Latest News

Massive rebuilding of monasteries started in Yushu

Updated: 2010-07-11 09:11
Large Medium Small

YUSHU, Qinghai- The Chinese government on Saturday started a massive multi-million-dollar project to restore 87 monasteries damaged in a 7.1-magnitude earthquake that shook a predominantly Tibetan area in northwest China in April.

Monks and officials gathered at the new site of Trangu Monastery in Yushu, Qinghai Province, for a brief ground-breaking ceremony. Monks from the 700-year-old monastery, whose former buildings collapsed in the quake, held a prayer service, chanting sutras and turning prayer wheels to mark the start of the rebuilding.

Related readings:
Massive rebuilding of monasteries started in Yushu 11th Panchen Lama leads mass prayer for victims
Massive rebuilding of monasteries started in Yushu Monks pray for monastery restoration in Yushu
Massive rebuilding of monasteries started in Yushu China pledges more homes in Yushu before winter
Massive rebuilding of monasteries started in Yushu Over 8.5 billion yuan donated to Yushu quake relief

More than 2,200 people were killed after the 7.1-magnitude earthquake struck Yushu. The entire town of Gyegu, the seat of Yushu prefectural government, was flattened, leaving more than 100,000 residents homeless.

Lodroe Nyima Rinpoche, a living Buhhda of the Trangu Monastery, said monks felt "grateful" for the government efforts to rebuild damaged monasteries.

Three best known monasteries damaged in the Yushu quake were Trangu, Gyegu and Renyak.

The repair of Gyegu Monastery also started on Saturday.

Qinghai's Ethnic Affairs Committee said the central government had earmarked 1 billion yuan for the monastery restoration in Yushu. The construction will cover an area of 170,000 square meters.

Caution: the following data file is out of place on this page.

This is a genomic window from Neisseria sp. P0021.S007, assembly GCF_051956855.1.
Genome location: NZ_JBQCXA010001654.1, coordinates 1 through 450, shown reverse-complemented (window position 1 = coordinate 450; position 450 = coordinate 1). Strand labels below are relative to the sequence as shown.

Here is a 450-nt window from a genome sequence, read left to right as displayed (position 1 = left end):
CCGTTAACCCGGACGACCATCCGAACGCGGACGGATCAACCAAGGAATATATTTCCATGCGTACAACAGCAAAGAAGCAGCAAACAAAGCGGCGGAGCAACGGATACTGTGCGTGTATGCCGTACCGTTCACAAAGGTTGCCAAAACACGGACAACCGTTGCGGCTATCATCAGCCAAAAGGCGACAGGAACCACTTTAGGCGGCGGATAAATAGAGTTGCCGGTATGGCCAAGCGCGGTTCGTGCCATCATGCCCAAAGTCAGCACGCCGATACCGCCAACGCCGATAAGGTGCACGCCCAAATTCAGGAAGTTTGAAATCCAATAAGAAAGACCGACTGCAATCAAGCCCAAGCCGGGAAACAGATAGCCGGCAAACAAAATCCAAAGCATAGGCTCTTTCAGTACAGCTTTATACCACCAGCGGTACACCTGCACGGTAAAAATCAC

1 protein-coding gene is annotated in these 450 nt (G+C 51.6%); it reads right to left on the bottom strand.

Yushu is predominantly populated by ethnic Tibetans and most of them are Buddhists. There were thousands of monasteries, including 194 large or medium ones, in the region before the quake. The number of monks, nuns and other religious personnel was estimated at 23,000, local government data show.

The economic losses of the monasteries and in-house religious relics mounted to 756 million yuan, according to the data.

Monasteries and religious activities form an important part of local residents' daily life. Phuriwa, deputy head of Qinghai's Ethnic Affairs Committee, said the drafts for monastery restoration were revised many times only to best protect the Tibetan culture and to give local Buddhism believers best places to observe religious rituals.

Saturday also marked the start of about 200 rebuilding projects in Yushu, which would cost 16 billion yuan.

China plans to spend 31.7 billion yuan in three years to rebuild Yushu. Funding for the reconstruction will come mainly from the central budget, with contributions from provincial finances and donations, the government said earlier.